Bill would bar lawmakers from flying first class
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A bipartisan group of lawmakers has introduced legislation to prevent members of Congress from using official funds for first-class airfare.

Reps. Paul GosarPaul Anthony GosarPressure builds as Pelosi, Schumer, Trump meet over border wall demands Zinke picks fight with key Dem at an odd time Overnight Energy — Sponsored by the National Biodiesel Board — Texas coal plant to shut down | Macron rejects trade deals with climate pact outsiders | Vote on park funding bills to miss deadline MORE (R-Ariz.) and Raul RuizRaul RuizOver 30 cities oppose Trump proposal on immigration benefits Congress must act to ensure access to air medical services House GOP highlights 16 ‘On the Radar’ candidates MORE (D-Calif.) said luxury air travel is "especially wasteful," while Congress has yet to eliminate the federal deficit.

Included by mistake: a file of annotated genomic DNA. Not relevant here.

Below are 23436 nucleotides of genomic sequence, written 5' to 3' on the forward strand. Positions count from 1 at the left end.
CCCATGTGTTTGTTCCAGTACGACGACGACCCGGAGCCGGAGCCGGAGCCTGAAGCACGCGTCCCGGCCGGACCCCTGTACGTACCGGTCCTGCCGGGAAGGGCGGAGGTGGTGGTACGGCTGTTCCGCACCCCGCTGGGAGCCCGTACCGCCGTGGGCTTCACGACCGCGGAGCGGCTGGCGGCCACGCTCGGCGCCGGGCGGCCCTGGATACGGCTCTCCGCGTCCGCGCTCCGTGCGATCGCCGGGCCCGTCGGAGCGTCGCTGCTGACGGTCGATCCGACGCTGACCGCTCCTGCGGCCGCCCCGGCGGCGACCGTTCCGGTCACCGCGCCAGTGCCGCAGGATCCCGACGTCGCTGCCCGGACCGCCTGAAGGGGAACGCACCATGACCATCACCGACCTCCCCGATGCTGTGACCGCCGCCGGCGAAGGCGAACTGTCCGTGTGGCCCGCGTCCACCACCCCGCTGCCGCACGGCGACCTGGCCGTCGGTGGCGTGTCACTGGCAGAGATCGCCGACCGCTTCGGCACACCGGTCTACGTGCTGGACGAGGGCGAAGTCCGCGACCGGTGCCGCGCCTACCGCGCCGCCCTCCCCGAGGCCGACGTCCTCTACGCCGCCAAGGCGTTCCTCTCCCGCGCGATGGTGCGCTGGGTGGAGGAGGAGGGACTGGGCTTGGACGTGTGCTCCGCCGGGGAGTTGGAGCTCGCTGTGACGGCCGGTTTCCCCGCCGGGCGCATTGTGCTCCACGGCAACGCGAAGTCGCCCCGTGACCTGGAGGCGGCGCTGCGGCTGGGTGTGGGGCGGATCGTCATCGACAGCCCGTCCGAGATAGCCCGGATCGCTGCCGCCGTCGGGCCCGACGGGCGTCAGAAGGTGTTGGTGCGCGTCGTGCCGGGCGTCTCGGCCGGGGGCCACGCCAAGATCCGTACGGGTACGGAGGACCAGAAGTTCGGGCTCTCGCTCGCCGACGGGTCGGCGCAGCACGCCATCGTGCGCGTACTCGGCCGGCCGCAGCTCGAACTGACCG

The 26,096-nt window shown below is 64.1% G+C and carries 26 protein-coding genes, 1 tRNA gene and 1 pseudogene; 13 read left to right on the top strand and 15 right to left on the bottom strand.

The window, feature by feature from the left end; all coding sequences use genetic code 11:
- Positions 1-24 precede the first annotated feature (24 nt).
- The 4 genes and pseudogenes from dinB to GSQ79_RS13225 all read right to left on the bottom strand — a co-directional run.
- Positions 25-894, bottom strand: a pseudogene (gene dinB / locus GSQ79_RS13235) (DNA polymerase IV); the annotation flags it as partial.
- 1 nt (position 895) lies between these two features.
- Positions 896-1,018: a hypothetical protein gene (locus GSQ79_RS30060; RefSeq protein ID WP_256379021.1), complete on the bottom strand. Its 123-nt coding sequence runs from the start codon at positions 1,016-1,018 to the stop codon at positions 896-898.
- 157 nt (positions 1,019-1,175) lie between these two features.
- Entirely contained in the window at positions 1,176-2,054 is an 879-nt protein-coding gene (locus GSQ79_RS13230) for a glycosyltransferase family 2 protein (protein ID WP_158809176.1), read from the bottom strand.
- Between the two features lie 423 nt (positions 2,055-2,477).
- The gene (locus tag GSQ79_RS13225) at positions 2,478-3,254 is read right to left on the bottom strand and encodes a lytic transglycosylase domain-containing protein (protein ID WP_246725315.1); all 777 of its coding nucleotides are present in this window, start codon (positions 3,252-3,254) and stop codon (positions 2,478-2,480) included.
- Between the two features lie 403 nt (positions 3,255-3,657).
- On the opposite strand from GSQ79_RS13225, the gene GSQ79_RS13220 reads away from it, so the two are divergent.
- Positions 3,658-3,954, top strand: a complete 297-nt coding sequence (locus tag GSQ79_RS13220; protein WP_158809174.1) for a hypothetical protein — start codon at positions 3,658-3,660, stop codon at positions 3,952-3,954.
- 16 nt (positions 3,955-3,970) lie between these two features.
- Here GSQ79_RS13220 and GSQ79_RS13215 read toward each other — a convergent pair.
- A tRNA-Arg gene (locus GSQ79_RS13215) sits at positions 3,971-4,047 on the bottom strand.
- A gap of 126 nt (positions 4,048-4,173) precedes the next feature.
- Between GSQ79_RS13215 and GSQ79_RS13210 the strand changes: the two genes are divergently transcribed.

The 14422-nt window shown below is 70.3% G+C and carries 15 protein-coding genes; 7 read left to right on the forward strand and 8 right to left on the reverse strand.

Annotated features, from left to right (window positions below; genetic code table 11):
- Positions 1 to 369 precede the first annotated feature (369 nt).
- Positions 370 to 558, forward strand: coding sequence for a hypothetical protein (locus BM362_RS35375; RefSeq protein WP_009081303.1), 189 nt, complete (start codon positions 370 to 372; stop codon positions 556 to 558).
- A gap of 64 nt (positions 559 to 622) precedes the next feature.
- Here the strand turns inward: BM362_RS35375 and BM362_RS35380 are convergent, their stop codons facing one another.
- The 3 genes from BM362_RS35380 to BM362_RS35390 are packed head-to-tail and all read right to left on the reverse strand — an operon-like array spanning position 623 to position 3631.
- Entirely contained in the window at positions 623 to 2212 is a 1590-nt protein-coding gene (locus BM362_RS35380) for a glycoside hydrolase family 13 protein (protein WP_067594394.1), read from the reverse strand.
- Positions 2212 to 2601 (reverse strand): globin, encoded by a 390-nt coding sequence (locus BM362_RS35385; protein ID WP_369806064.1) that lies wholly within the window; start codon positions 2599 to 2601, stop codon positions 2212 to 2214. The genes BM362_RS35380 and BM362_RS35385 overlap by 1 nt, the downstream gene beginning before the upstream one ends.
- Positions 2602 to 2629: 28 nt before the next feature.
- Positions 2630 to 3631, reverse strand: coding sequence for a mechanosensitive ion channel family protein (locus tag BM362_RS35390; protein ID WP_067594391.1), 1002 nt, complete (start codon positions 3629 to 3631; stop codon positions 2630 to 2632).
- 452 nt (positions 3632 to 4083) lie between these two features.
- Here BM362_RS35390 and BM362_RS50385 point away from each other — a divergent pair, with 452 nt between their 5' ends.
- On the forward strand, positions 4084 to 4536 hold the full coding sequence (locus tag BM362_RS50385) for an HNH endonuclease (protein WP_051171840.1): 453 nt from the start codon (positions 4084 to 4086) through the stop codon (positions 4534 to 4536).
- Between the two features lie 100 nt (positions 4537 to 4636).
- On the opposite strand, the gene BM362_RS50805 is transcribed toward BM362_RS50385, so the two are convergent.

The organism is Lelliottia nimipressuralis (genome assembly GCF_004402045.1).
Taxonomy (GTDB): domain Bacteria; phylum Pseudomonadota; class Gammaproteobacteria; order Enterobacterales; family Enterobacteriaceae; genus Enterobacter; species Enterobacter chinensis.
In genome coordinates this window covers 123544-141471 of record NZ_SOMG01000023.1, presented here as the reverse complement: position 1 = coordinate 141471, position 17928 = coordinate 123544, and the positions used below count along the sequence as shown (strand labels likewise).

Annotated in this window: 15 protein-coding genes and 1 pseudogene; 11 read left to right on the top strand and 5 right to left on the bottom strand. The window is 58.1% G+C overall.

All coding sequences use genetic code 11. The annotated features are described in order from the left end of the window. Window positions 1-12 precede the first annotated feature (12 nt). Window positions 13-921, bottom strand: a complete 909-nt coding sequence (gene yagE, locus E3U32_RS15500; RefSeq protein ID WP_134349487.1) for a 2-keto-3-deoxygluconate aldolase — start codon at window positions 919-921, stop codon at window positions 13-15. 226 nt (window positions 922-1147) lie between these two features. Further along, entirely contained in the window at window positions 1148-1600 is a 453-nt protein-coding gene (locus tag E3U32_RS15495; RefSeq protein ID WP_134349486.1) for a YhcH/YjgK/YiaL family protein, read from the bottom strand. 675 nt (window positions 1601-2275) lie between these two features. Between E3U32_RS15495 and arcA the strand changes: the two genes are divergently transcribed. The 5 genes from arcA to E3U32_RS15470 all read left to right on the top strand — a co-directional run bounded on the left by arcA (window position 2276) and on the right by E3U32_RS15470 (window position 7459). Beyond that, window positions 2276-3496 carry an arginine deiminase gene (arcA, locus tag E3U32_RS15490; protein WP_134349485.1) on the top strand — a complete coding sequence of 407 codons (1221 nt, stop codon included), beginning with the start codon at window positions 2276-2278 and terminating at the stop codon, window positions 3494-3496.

"Members of Congress are public servants of the people and should not be considered a privileged status," Gosar and Ruiz said in a joint statement.

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Each lawmaker is allotted funds known as a Member Representational Allowance to pay for running their offices, including staff salaries and office supplies.

The bill from Gosar and Ruiz, titled the Coach-Only Airfare for Capitol Hill (COACH) Act, would mandate that lawmakers and staffers can only fly first-class with personal funds. It would permit exceptions for first-class travel to accommodate disabilities or other medical needs.

Fourteen lawmakers have co-sponsored the legislation, several of whom will face tough reelection races next year: Reps. Mark Amodei (R-Nev.), Julia Brownley (D-Calif.), Carlos Curbelo (R-Fla.), Scott DesJarlais (R-Tenn.), Raúl Grijalva (D-Ariz.), Walter Jones (R-N.C.), David Joyce (R-Ohio), Ann Kirkpatrick (D-Ariz.), Steve Pearce (R-N.M.), Tom Rice (R-S.C.), Pete Sessions (R-Texas), Kyrsten Sinema (D-Ariz.), Scott Tipton (R-Colo.) and Ryan Zinke (R-Mont.).

Rep. Gwen Graham (D-Fla.), one of the most vulnerable House Democrats in the next election cycle, introduced a similar bill earlier this year that prevents members of Congress from buying first-class plane tickets with federal funds.

Lawmakers proposing to eliminate luxuries for themselves is a regular trend. Gosar, Ruiz and others introduced an identical measure last year titled the "If Our Military Has to Fly Coach Then So Should Congress Act."